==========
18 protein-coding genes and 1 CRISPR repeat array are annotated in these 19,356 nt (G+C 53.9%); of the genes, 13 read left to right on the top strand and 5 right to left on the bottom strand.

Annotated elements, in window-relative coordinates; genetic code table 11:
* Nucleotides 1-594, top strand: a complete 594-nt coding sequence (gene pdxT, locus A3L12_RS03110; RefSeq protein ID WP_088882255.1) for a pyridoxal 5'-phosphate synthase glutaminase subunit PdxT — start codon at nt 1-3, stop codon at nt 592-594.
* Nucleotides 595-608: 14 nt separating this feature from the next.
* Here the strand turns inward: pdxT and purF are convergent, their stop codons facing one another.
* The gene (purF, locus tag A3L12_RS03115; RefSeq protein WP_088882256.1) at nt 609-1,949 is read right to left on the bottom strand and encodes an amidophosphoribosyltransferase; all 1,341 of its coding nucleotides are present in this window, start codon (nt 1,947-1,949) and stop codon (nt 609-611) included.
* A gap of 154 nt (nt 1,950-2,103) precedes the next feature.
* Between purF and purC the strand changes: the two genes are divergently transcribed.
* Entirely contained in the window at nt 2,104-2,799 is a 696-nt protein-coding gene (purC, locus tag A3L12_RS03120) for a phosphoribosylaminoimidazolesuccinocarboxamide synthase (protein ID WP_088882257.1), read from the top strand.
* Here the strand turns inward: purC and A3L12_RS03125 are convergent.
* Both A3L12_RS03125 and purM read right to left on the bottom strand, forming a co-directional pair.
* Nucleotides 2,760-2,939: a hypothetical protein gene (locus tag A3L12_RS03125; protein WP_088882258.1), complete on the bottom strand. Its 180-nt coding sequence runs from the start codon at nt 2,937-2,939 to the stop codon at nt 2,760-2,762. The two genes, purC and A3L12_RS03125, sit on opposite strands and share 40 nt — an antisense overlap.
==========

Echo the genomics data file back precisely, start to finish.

18 protein-coding genes and 1 CRISPR repeat array are annotated in these 19,356 nt (G+C 53.9%); of the genes, 13 read left to right on the top strand and 5 right to left on the bottom strand.

Annotated elements, in window-relative coordinates; genetic code table 11:
* Nucleotides 1-594, top strand: a complete 594-nt coding sequence (gene pdxT, locus A3L12_RS03110; RefSeq protein ID WP_088882255.1) for a pyridoxal 5'-phosphate synthase glutaminase subunit PdxT — start codon at nt 1-3, stop codon at nt 592-594.
* Nucleotides 595-608: 14 nt separating this feature from the next.
* Here the strand turns inward: pdxT and purF are convergent, their stop codons facing one another.
* The gene (purF, locus tag A3L12_RS03115; RefSeq protein WP_088882256.1) at nt 609-1,949 is read right to left on the bottom strand and encodes an amidophosphoribosyltransferase; all 1,341 of its coding nucleotides are present in this window, start codon (nt 1,947-1,949) and stop codon (nt 609-611) included.
* A gap of 154 nt (nt 1,950-2,103) precedes the next feature.
* Between purF and purC the strand changes: the two genes are divergently transcribed.
* Entirely contained in the window at nt 2,104-2,799 is a 696-nt protein-coding gene (purC, locus tag A3L12_RS03120) for a phosphoribosylaminoimidazolesuccinocarboxamide synthase (protein ID WP_088882257.1), read from the top strand.
* Here the strand turns inward: purC and A3L12_RS03125 are convergent.
* Both A3L12_RS03125 and purM read right to left on the bottom strand, forming a co-directional pair.
* Nucleotides 2,760-2,939: a hypothetical protein gene (locus tag A3L12_RS03125; protein WP_088882258.1), complete on the bottom strand. Its 180-nt coding sequence runs from the start codon at nt 2,937-2,939 to the stop codon at nt 2,760-2,762. The two genes, purC and A3L12_RS03125, sit on opposite strands and share 40 nt — an antisense overlap.